Whether your business explodes or slows down during the warm months, this season is always a good time to catch up on essential reading.
Below are my recommended books for PR professionals, listed in no particular order. Most of them are fairly new, although I’ve added a handful of “classics” in marketing, PR and entrepreneurship.
10 Recommended Books for PR Practitioners
Social Media and Public Relations, Deirdre K. Breakenridge, 2012
Are you a traditional PR professional struggling with integrating the new social media tools with your current PR efforts? Then thisbook is for you. It describes the eight new PR practices you need to master.
Reputation Rules: Strategies for Building Your Company’s Most Valuable Asset, Daniel Diermeier, 2011
What if you could distill all the knowledge and wisdom from decades of advising companies like Johnson & Johnson, the FBI, and Kraft on reputation management? That’s exactly what this book does and after reading it, one reviewer says, “you’ll feel like you completed a master’s course in reputation management.”
Smarter, Faster, Cheaper: Non-Boring, Fluff-Free Strategies for Marketing and Promoting Your Business, David Siteman Garland, 2010
If you want a doable, no-fluff roadmap for promoting your business in today’s digital age, then this is the book for you.
The New Rules of Marketing & PR: How to Use Social Media, Online Video, Mobile Applications, Blogs, News Releases, and Viral Marketing to Reach Buyers Direct, David Meerman Scott, 2011
An update on what has become a classic among marketing and PR professionals, this is another good read to get up to speed on how social media is changing how we do PR.
Be Heard Now!, Lee Glickstein, 1999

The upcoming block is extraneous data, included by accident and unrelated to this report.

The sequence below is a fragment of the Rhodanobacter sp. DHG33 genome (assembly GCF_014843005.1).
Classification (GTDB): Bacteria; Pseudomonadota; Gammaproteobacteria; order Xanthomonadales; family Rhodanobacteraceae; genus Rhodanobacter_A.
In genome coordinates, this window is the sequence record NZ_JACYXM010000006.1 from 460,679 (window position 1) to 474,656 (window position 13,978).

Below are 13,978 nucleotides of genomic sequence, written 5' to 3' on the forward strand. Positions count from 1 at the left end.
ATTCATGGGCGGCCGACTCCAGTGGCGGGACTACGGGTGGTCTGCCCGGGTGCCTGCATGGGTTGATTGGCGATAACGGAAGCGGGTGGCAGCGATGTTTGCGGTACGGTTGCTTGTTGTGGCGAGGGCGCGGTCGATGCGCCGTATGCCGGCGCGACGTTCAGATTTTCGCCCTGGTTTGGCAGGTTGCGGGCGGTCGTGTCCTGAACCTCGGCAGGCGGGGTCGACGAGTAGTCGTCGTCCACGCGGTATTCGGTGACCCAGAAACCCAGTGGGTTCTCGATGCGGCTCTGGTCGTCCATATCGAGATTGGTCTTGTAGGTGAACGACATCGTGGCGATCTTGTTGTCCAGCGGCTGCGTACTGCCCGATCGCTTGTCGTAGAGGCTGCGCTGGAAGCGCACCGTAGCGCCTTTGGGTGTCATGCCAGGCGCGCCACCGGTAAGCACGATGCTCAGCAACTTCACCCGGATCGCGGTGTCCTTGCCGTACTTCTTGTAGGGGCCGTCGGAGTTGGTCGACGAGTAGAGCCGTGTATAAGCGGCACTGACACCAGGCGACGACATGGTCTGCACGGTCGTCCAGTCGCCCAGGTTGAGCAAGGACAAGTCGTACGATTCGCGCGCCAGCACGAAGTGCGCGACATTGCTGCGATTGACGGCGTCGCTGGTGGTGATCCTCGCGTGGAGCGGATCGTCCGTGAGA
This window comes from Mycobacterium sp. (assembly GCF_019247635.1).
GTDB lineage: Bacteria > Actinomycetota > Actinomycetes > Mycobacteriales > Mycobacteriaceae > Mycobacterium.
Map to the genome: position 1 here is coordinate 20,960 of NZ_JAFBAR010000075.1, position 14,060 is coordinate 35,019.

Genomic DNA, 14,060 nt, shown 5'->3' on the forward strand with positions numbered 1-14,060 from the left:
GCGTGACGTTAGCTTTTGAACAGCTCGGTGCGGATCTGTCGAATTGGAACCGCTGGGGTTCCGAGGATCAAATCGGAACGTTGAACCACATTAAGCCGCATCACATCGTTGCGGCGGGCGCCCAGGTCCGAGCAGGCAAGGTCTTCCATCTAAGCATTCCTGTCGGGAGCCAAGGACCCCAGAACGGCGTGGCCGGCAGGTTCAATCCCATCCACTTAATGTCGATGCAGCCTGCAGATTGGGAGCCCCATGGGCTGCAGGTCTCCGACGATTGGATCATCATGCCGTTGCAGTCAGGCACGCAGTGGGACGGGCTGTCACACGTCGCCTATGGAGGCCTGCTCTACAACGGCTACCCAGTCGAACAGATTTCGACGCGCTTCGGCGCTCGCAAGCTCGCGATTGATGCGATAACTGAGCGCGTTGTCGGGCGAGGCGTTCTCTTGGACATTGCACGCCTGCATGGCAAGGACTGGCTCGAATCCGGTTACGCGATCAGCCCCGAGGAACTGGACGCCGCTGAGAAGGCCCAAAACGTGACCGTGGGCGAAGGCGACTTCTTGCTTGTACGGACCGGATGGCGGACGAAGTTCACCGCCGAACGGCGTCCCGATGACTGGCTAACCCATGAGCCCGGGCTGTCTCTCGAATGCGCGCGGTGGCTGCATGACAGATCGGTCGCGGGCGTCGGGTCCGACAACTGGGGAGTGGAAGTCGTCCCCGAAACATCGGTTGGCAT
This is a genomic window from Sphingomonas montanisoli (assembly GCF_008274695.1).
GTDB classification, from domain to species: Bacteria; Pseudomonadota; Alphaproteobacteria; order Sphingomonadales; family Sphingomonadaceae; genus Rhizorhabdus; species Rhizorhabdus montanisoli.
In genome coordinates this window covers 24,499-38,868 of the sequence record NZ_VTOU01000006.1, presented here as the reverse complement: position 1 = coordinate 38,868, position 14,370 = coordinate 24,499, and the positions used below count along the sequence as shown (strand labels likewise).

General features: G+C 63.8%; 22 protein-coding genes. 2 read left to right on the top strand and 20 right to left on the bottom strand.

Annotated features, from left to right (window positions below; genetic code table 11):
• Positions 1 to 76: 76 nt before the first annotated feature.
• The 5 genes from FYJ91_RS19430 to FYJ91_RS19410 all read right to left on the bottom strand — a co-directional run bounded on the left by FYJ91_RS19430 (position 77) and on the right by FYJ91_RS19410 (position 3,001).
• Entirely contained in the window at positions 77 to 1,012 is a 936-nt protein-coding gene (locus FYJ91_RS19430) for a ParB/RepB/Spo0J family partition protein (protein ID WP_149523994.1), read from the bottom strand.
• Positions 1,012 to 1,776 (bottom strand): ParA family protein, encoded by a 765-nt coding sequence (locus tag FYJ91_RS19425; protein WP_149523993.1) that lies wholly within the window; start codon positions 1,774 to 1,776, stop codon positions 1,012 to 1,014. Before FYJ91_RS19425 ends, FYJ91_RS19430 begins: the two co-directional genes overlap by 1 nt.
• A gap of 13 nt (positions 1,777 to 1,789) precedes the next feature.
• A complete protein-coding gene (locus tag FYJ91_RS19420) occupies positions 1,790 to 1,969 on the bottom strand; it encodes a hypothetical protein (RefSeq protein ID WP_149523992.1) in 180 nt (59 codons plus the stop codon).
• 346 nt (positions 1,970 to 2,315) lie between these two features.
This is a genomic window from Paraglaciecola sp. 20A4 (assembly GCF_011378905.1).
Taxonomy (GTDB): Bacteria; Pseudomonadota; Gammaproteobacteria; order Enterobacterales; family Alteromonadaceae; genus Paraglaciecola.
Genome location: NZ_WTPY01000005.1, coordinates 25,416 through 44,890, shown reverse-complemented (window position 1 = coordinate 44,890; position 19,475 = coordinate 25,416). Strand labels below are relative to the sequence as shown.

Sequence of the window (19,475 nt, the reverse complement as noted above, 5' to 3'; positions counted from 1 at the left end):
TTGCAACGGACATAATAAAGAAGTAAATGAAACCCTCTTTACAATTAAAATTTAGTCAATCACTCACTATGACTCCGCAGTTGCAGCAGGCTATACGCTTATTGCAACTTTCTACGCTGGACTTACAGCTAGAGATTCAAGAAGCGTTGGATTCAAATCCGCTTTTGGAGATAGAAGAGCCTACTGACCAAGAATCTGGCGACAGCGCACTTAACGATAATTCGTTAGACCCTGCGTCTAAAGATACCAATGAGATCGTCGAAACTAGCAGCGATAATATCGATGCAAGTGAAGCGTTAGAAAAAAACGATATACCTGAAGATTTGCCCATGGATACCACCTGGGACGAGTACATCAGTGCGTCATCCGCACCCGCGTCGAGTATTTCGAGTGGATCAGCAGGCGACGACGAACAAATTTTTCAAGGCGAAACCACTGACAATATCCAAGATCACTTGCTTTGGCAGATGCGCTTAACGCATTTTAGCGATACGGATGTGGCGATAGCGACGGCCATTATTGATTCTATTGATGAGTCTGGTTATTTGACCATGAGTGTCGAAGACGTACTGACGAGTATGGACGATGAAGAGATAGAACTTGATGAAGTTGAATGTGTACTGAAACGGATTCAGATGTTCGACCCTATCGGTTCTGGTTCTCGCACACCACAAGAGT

A cult classic among public speakers, “Be Heard Now” is all the more relevant now that anyone can be a “media personality.” Read this if you’re nervous about media interviews, or if you want to be the most effective public speaker you can be.
Likeonomics: The Unexpected Truth Behind Earning Trust, Influencing Behavior, and Inspiring Action, Rohit Bhargava, 2012
The thesis of this book is that likeability is the currency behind today’s business success. The author provides the Five Principles of Likeonomics so that you, too, can harness its power.
The Tipping Point: How Little Things Can Make a Big Difference, Malcolm Gladwell, 2002
Ever wonder how an idea, trend or behavior catch like wildfire? That’s what this book explores, although it was written long before “viral” became a buzzword among marketers.
Enchantment: The Art of Changing Hearts, Minds and Actions, Guy Kawasaki, 2011
Enchantment, according to the author, is what enables us to bring about change. This is so much more than a book about PR or marketing. It’s a book for success in life.
Trust Me, I’m Lying: Confessions of a Media Manipulator, Ryan Holiday, 2012
As of this writing, this book hasn’t been released yet. But it promises to pull back the curtain on how media really works. Written by someone who claims to exploit, control and manipulate the media for a living, this is a book I couldn’t resist including in the list.
The E-Myth: Why Most Small Businesses Don’t Work and What to Do About It, Michael E. Gerber, 1990
A classic must-read for entrepreneurs. Find out what many small business owners are doing wrong, and how you can avoid the same pitfalls.
The Happiness Project: Or, Why I Spent a Year Trying to Sing in the Morning, Clean My Closets, Fight Right, Read Aristotle, and Generally Have More Fun, Gretchen Rubin, 2011
Ok, this is neither a book about PR nor entrepreneurship. But this book has had such an impact in my life that I just had to include it in this list. After all, what’s the use of getting good PR or having a successful business, if we are not happy?
Well, there’s my list.
What’s On Your List?
Did you find some favorites in it? Did I miss some titles that ought to be included?
Elena is founder of a technology PR agency that works with startups to billion-dollar companies. She is passionate about helping marketers and small business owners with practical publicity strategies, which she's also using for her own bling flip flop company.
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